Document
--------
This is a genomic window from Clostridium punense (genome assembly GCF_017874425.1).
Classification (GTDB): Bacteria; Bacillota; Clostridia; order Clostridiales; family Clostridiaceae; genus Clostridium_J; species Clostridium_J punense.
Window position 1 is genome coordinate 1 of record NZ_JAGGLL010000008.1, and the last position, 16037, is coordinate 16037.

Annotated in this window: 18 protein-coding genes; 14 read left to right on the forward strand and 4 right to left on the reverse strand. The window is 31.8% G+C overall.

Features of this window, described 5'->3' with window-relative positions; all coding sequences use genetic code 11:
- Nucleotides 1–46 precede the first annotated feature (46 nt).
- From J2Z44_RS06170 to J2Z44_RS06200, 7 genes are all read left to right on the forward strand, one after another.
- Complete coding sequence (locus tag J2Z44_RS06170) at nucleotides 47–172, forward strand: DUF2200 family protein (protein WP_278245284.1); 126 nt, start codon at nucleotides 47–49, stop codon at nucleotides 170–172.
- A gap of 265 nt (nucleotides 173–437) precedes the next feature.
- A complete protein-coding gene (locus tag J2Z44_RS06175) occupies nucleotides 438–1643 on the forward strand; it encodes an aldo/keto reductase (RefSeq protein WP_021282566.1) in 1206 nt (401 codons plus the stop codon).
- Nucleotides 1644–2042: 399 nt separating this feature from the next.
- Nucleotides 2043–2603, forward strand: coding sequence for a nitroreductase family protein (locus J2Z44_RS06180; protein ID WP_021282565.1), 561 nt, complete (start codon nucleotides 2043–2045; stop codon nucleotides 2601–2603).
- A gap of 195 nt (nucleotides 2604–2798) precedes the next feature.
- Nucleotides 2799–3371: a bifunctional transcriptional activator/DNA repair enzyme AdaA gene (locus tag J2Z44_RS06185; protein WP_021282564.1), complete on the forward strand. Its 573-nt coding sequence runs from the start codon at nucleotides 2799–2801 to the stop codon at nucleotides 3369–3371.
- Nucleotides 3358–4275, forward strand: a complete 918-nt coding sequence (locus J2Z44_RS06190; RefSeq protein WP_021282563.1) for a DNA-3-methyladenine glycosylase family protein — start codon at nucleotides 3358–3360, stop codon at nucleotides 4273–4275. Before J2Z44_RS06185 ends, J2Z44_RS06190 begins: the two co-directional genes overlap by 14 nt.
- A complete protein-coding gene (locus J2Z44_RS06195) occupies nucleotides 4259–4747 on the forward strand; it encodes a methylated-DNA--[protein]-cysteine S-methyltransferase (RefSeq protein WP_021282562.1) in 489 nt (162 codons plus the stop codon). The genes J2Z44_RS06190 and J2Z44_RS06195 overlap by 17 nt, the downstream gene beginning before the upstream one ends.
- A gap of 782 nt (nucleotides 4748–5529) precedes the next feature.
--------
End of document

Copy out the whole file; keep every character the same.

This is a genomic window from Clostridium punense (genome assembly GCF_017874425.1).
Classification (GTDB): Bacteria; Bacillota; Clostridia; order Clostridiales; family Clostridiaceae; genus Clostridium_J; species Clostridium_J punense.
Window position 1 is genome coordinate 1 of record NZ_JAGGLL010000008.1, and the last position, 16037, is coordinate 16037.

Annotated in this window: 18 protein-coding genes; 14 read left to right on the forward strand and 4 right to left on the reverse strand. The window is 31.8% G+C overall.

Features of this window, described 5'->3' with window-relative positions; all coding sequences use genetic code 11:
- Nucleotides 1–46 precede the first annotated feature (46 nt).
- From J2Z44_RS06170 to J2Z44_RS06200, 7 genes are all read left to right on the forward strand, one after another.
- Complete coding sequence (locus tag J2Z44_RS06170) at nucleotides 47–172, forward strand: DUF2200 family protein (protein WP_278245284.1); 126 nt, start codon at nucleotides 47–49, stop codon at nucleotides 170–172.
- A gap of 265 nt (nucleotides 173–437) precedes the next feature.
- A complete protein-coding gene (locus tag J2Z44_RS06175) occupies nucleotides 438–1643 on the forward strand; it encodes an aldo/keto reductase (RefSeq protein WP_021282566.1) in 1206 nt (401 codons plus the stop codon).
- Nucleotides 1644–2042: 399 nt separating this feature from the next.
- Nucleotides 2043–2603, forward strand: coding sequence for a nitroreductase family protein (locus J2Z44_RS06180; protein ID WP_021282565.1), 561 nt, complete (start codon nucleotides 2043–2045; stop codon nucleotides 2601–2603).
- A gap of 195 nt (nucleotides 2604–2798) precedes the next feature.
- Nucleotides 2799–3371: a bifunctional transcriptional activator/DNA repair enzyme AdaA gene (locus tag J2Z44_RS06185; protein WP_021282564.1), complete on the forward strand. Its 573-nt coding sequence runs from the start codon at nucleotides 2799–2801 to the stop codon at nucleotides 3369–3371.
- Nucleotides 3358–4275, forward strand: a complete 918-nt coding sequence (locus J2Z44_RS06190; RefSeq protein WP_021282563.1) for a DNA-3-methyladenine glycosylase family protein — start codon at nucleotides 3358–3360, stop codon at nucleotides 4273–4275. Before J2Z44_RS06185 ends, J2Z44_RS06190 begins: the two co-directional genes overlap by 14 nt.
- A complete protein-coding gene (locus J2Z44_RS06195) occupies nucleotides 4259–4747 on the forward strand; it encodes a methylated-DNA--[protein]-cysteine S-methyltransferase (RefSeq protein WP_021282562.1) in 489 nt (162 codons plus the stop codon). The genes J2Z44_RS06190 and J2Z44_RS06195 overlap by 17 nt, the downstream gene beginning before the upstream one ends.
- A gap of 782 nt (nucleotides 4748–5529) precedes the next feature.